BY MAUREEN O’DONNELL
Chicago Herald News
Eddie Balandas, whose growling South Side sneer can be heard booming out the intro for the album “KISS Alive II,” died in a fitting way for a former security chief and roadie for the grease-painted rockers.
Mr. Balandas loved to mingle with KISS fans and answer their questions about a band that took Kabuki makeup to a level exceeded only by the group’s longevity — which rivals that of a Galapagos tortoise.
After appearing at the Oct. 9 KISS Expo in Hillside — where the audience greeted him like a favorite uncle — Mr. Balandas rode his motorized scooter back to his suite at the Best Western Hotel.
He was found dead in his room the following day. Mr. Balandas, 59, who had congestive heart failure, had been in declining health.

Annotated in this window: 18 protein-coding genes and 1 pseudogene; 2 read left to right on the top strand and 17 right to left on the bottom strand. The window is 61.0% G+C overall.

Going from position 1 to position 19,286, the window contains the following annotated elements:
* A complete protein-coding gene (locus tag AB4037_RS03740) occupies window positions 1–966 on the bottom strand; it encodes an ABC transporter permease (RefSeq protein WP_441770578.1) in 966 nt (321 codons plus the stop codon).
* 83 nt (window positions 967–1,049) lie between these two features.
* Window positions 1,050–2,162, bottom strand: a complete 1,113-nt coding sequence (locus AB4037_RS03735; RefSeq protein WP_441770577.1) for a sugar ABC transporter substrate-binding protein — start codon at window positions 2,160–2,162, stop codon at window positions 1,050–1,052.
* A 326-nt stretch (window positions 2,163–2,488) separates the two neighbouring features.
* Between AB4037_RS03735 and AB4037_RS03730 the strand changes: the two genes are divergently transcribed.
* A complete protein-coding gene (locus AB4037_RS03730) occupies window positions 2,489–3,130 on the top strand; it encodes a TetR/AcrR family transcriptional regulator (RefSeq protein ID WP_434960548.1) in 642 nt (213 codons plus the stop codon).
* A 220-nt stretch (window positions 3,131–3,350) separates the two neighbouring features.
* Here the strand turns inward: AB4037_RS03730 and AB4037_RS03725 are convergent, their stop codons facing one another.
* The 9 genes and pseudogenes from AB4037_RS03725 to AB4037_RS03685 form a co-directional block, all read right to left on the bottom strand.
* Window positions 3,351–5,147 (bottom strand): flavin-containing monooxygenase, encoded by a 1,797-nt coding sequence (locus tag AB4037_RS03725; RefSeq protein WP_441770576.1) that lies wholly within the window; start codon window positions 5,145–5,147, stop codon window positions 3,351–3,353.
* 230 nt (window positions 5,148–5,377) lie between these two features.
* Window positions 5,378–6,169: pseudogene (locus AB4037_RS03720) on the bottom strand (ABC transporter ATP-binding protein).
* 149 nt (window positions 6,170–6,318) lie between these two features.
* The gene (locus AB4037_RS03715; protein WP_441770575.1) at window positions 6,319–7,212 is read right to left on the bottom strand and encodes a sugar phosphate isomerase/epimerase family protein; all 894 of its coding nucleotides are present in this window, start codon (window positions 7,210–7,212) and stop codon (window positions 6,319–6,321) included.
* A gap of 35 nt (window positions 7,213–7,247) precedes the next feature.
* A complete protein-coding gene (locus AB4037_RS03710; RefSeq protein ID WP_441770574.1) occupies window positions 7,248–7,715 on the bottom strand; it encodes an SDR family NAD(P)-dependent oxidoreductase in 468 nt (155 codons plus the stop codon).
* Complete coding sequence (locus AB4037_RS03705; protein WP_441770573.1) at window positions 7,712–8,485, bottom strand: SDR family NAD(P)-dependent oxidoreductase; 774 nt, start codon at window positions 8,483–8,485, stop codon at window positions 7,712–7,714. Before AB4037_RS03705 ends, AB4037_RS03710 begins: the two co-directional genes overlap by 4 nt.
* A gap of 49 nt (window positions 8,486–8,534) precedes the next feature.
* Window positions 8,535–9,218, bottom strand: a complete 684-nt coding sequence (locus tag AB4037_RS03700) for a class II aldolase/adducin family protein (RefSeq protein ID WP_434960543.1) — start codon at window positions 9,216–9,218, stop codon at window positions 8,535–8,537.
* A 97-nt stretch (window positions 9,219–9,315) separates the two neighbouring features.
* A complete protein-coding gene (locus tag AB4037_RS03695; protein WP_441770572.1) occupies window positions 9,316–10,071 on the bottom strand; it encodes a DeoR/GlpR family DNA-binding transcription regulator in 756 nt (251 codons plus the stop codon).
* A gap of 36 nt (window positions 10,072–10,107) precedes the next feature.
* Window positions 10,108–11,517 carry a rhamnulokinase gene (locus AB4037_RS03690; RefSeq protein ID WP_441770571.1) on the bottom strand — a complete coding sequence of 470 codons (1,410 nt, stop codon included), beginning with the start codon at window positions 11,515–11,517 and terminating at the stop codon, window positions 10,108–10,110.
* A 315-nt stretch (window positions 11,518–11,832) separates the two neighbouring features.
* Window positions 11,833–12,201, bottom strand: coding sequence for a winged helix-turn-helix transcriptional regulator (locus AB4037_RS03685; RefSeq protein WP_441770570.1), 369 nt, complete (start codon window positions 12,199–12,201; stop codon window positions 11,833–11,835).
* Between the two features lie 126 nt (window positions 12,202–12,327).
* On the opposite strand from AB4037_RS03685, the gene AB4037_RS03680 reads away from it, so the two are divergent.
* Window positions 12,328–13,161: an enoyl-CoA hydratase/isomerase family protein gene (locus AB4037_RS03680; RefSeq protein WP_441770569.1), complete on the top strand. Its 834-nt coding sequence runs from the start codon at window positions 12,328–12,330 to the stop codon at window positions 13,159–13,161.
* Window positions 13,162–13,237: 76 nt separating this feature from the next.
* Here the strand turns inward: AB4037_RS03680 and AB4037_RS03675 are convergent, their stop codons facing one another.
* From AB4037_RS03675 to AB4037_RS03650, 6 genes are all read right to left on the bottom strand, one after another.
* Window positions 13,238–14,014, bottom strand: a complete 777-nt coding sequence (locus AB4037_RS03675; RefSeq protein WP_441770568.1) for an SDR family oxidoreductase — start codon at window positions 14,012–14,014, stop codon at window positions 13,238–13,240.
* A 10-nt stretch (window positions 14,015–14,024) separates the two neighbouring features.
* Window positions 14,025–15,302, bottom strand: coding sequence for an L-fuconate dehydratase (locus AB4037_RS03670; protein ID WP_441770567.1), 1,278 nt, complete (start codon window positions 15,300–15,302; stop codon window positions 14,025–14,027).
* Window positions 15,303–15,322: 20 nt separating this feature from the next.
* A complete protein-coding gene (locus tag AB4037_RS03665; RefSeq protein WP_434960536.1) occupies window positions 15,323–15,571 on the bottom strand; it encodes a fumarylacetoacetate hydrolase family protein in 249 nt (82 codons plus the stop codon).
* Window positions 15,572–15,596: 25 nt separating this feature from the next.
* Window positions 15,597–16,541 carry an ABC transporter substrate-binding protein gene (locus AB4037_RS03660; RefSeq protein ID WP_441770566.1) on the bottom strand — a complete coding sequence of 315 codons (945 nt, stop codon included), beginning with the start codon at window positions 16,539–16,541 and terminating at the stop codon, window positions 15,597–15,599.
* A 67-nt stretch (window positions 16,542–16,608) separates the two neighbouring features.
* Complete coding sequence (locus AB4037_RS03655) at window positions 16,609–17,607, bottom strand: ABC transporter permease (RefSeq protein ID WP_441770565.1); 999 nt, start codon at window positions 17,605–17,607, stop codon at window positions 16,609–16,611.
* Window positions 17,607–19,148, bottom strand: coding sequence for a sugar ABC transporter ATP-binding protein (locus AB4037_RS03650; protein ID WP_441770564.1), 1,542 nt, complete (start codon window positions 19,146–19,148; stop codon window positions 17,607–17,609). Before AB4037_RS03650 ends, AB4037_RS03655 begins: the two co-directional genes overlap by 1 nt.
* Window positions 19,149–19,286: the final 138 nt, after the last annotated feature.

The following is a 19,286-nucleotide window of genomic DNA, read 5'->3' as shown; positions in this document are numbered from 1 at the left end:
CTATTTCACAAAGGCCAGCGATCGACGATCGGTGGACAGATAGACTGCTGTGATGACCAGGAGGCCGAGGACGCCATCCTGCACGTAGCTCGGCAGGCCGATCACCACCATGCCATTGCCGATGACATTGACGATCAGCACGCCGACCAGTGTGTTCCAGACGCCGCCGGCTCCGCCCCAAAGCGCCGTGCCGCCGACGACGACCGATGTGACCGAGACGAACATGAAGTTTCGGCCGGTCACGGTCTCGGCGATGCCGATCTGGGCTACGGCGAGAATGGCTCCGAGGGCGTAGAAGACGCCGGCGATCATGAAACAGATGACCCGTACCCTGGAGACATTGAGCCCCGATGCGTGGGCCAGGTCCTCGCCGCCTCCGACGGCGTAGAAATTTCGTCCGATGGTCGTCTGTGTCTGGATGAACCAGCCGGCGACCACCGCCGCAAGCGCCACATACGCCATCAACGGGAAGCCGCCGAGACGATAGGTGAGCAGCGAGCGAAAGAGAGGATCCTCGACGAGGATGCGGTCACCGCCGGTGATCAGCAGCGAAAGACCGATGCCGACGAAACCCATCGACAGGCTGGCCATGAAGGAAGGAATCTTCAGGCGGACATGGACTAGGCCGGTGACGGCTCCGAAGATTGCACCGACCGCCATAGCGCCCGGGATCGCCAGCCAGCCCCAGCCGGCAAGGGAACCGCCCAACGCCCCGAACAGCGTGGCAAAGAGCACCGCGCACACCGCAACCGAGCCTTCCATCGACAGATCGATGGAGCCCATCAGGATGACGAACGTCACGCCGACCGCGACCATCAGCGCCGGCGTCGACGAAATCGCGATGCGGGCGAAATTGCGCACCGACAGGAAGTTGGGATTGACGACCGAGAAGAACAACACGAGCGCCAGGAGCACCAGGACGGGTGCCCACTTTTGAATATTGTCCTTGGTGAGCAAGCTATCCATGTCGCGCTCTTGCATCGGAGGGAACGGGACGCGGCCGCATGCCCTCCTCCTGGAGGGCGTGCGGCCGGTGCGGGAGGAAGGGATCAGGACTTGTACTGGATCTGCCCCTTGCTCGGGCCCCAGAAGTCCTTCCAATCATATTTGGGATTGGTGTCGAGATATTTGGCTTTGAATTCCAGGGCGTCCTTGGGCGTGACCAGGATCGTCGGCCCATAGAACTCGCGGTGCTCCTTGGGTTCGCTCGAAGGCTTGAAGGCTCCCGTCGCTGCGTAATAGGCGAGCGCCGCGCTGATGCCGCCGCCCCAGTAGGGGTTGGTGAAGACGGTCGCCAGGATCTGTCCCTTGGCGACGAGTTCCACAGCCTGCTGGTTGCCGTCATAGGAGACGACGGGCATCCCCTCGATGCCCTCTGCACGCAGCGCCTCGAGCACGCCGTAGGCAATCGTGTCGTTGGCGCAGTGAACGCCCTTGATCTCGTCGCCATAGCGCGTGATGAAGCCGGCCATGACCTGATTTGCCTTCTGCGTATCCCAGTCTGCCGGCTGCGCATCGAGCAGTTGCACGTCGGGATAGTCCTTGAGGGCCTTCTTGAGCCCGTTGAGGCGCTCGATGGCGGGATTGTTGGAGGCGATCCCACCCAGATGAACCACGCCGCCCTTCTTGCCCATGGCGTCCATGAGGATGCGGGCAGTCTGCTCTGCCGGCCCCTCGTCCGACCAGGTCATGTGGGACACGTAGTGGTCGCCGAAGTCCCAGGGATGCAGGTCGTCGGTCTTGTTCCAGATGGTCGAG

His death prompted expressions of sympathy from Ace Frehley, former lead guitarist of KISS, who called him a “dear friend”; from Lydia Criss, the ex-wife of KISS’ original drummer, Peter Criss, and from guitarist extraordinaire Elliott Randall, whose solos on Steely Dan’s “Reelin’ in the Years” reduced other famed guitarists to fanboys.
After touring the globe with KISS and other bands and working security jobs in the music industry, Mr. Balandas returned to his Brighton Park Lithuanian roots several years ago. He lived off Archer Avenue and was still friends with his buddies from Kelly High School.
In at least one way, it was as if he’d never been gone, said his brother, Bob. No matter where Mr. Balandas lived, his family still sent him Lithuanian pumpernickel bread and pastries, and White Castle hamburgers.
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